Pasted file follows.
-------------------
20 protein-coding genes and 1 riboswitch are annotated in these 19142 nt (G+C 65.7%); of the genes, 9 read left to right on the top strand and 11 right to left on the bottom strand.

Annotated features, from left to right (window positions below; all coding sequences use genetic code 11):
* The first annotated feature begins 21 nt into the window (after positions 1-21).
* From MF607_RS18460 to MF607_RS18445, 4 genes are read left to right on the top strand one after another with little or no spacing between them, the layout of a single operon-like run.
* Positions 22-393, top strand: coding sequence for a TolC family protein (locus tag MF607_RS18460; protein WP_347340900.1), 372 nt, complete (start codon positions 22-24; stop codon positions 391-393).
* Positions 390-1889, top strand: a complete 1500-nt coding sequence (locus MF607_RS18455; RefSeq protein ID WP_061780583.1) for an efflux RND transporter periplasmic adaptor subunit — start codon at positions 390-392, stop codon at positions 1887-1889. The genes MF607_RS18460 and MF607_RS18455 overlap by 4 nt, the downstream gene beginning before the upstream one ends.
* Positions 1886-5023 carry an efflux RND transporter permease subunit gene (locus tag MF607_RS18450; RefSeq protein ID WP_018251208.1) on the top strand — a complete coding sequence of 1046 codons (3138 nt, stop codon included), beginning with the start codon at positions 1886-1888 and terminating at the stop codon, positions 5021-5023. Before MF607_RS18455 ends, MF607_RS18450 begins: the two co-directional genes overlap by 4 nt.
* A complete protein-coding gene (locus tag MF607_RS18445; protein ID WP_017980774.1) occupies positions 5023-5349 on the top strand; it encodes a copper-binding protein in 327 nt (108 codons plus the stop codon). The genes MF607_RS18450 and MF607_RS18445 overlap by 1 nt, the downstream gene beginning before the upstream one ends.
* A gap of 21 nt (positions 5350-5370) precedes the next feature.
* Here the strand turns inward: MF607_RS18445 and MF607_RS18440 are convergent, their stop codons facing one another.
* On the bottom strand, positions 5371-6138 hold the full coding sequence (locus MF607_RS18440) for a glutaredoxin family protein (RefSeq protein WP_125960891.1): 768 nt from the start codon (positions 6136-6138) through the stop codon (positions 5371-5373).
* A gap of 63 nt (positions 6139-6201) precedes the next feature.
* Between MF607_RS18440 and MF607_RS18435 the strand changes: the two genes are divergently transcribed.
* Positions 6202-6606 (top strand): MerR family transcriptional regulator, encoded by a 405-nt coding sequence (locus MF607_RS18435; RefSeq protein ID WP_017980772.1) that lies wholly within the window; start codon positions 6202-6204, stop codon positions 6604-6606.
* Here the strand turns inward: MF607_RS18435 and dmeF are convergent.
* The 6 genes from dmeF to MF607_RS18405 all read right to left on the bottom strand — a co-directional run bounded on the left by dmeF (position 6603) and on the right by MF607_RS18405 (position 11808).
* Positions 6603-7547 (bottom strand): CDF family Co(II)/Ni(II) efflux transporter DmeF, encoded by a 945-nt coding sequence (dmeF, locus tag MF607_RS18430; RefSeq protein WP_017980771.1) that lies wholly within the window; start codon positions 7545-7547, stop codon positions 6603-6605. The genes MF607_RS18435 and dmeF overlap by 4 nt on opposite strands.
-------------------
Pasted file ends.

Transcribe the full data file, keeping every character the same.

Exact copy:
20 protein-coding genes and 1 riboswitch are annotated in these 19142 nt (G+C 65.7%); of the genes, 9 read left to right on the top strand and 11 right to left on the bottom strand.

Annotated features, from left to right (window positions below; all coding sequences use genetic code 11):
* The first annotated feature begins 21 nt into the window (after positions 1-21).
* From MF607_RS18460 to MF607_RS18445, 4 genes are read left to right on the top strand one after another with little or no spacing between them, the layout of a single operon-like run.
* Positions 22-393, top strand: coding sequence for a TolC family protein (locus tag MF607_RS18460; protein WP_347340900.1), 372 nt, complete (start codon positions 22-24; stop codon positions 391-393).
* Positions 390-1889, top strand: a complete 1500-nt coding sequence (locus MF607_RS18455; RefSeq protein ID WP_061780583.1) for an efflux RND transporter periplasmic adaptor subunit — start codon at positions 390-392, stop codon at positions 1887-1889. The genes MF607_RS18460 and MF607_RS18455 overlap by 4 nt, the downstream gene beginning before the upstream one ends.
* Positions 1886-5023 carry an efflux RND transporter permease subunit gene (locus tag MF607_RS18450; RefSeq protein ID WP_018251208.1) on the top strand — a complete coding sequence of 1046 codons (3138 nt, stop codon included), beginning with the start codon at positions 1886-1888 and terminating at the stop codon, positions 5021-5023. Before MF607_RS18455 ends, MF607_RS18450 begins: the two co-directional genes overlap by 4 nt.
* A complete protein-coding gene (locus tag MF607_RS18445; protein ID WP_017980774.1) occupies positions 5023-5349 on the top strand; it encodes a copper-binding protein in 327 nt (108 codons plus the stop codon). The genes MF607_RS18450 and MF607_RS18445 overlap by 1 nt, the downstream gene beginning before the upstream one ends.
* A gap of 21 nt (positions 5350-5370) precedes the next feature.
* Here the strand turns inward: MF607_RS18445 and MF607_RS18440 are convergent, their stop codons facing one another.
* On the bottom strand, positions 5371-6138 hold the full coding sequence (locus MF607_RS18440) for a glutaredoxin family protein (RefSeq protein WP_125960891.1): 768 nt from the start codon (positions 6136-6138) through the stop codon (positions 5371-5373).
* A gap of 63 nt (positions 6139-6201) precedes the next feature.
* Between MF607_RS18440 and MF607_RS18435 the strand changes: the two genes are divergently transcribed.
* Positions 6202-6606 (top strand): MerR family transcriptional regulator, encoded by a 405-nt coding sequence (locus MF607_RS18435; RefSeq protein ID WP_017980772.1) that lies wholly within the window; start codon positions 6202-6204, stop codon positions 6604-6606.
* Here the strand turns inward: MF607_RS18435 and dmeF are convergent.
* The 6 genes from dmeF to MF607_RS18405 all read right to left on the bottom strand — a co-directional run bounded on the left by dmeF (position 6603) and on the right by MF607_RS18405 (position 11808).
* Positions 6603-7547 (bottom strand): CDF family Co(II)/Ni(II) efflux transporter DmeF, encoded by a 945-nt coding sequence (dmeF, locus tag MF607_RS18430; RefSeq protein WP_017980771.1) that lies wholly within the window; start codon positions 7545-7547, stop codon positions 6603-6605. The genes MF607_RS18435 and dmeF overlap by 4 nt on opposite strands.